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Eating your way through Vermont

Owner Chuck Gundersen (above) cuts a wedge of cheddar at Teago General Store, which is also doubles as South Pomfrey, Vt.’s post office (top left). Owner Chuck Gundersen (above) cuts a wedge of cheddar at Teago General Store, which is also doubles as South Pomfrey, Vt.’s post office (top left). (Photos by Wendy Maeda/Globe staff)
By Holly Jennings
Globe Correspondent / July 18, 2012
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General stores have long been valued for their role in the community as hubs of activity, where news is shared and packages delivered, and as the places where the basic necessities of daily living can be procured. Historically they were shops that sold dry goods and groceries -- not meals.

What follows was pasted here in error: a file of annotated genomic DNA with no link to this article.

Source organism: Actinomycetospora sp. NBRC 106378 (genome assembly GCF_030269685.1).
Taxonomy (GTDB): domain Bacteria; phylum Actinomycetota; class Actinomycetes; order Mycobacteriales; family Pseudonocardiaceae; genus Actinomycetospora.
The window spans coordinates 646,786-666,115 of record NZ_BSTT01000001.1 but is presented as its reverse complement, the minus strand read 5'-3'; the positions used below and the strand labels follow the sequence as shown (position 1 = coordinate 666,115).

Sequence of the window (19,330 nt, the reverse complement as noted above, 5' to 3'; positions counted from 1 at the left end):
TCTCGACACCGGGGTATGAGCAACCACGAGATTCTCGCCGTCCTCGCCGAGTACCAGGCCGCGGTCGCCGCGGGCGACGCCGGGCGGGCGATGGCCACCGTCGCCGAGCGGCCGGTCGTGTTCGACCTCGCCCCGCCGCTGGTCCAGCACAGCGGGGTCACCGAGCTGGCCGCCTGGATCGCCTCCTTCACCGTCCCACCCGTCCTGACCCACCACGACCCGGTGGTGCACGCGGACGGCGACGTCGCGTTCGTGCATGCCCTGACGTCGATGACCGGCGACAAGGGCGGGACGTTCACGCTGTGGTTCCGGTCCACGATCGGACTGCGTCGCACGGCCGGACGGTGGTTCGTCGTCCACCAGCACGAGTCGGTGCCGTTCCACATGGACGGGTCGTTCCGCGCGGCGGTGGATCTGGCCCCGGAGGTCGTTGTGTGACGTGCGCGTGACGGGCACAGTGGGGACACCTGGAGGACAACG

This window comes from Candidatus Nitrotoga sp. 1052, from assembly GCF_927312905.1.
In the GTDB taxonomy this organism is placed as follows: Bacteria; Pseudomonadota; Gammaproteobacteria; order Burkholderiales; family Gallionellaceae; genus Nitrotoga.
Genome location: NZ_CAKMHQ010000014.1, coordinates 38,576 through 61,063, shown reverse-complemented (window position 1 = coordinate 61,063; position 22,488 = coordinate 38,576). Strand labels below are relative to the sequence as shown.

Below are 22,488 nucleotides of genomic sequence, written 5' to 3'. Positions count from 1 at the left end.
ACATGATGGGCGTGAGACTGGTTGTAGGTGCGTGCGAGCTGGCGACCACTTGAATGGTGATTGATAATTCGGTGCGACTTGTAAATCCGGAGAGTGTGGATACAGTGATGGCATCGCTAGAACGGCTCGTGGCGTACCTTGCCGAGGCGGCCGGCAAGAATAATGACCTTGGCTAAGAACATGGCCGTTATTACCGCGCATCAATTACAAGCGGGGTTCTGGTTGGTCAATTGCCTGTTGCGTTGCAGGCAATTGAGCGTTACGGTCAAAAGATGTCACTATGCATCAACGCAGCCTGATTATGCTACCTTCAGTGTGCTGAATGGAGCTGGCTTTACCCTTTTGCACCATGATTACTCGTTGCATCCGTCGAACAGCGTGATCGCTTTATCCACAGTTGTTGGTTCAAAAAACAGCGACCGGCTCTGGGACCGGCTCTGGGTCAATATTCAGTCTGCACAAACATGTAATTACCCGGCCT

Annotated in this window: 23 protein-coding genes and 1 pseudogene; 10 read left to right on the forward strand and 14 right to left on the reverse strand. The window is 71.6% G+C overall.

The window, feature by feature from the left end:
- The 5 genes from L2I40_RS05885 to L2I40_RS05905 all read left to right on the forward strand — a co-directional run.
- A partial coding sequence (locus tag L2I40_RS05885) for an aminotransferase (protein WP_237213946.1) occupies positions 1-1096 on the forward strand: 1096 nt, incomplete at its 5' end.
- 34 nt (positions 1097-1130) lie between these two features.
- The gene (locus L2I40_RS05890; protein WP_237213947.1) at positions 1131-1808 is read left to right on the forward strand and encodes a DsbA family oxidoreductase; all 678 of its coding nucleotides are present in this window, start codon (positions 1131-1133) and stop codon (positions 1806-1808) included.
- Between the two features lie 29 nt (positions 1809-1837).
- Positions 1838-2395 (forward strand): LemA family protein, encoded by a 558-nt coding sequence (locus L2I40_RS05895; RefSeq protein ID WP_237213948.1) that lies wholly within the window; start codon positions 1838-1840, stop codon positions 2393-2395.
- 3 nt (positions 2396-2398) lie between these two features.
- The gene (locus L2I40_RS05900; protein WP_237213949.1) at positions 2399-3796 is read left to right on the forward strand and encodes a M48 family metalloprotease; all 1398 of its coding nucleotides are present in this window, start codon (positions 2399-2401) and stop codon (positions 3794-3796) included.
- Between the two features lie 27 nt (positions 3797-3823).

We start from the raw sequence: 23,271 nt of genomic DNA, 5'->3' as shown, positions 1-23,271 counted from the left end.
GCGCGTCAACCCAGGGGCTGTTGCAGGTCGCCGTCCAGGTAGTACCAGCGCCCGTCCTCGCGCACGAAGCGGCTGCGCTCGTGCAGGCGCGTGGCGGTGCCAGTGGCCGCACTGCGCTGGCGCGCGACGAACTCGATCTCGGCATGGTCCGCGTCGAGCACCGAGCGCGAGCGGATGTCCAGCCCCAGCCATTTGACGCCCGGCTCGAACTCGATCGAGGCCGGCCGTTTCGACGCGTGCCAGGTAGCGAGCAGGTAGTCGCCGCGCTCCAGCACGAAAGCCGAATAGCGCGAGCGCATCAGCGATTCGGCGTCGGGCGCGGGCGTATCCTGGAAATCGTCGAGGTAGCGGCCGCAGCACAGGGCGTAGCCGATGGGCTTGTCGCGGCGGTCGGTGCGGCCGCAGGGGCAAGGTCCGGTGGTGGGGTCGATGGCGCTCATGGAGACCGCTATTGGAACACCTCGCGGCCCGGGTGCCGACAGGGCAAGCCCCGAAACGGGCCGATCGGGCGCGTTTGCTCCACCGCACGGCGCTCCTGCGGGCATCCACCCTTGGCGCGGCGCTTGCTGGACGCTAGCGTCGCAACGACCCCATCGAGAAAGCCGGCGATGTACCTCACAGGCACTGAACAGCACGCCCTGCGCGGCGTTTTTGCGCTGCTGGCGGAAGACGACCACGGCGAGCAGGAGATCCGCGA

These days, from doughnuts fried in lard to seaweed salad, the homemade fare at Vermont country stores is a big draw. “Having prepared foods is a way to stay competitive,” says Chuck Gundersen, owner of Teago General Store in South Pomfret, Vt. “Back in the early days of general stores, you had a captive audience because getting to the next town was a half-day’s journey.” Now, says the proprietor, “You learn the things that people want and try to have them.”

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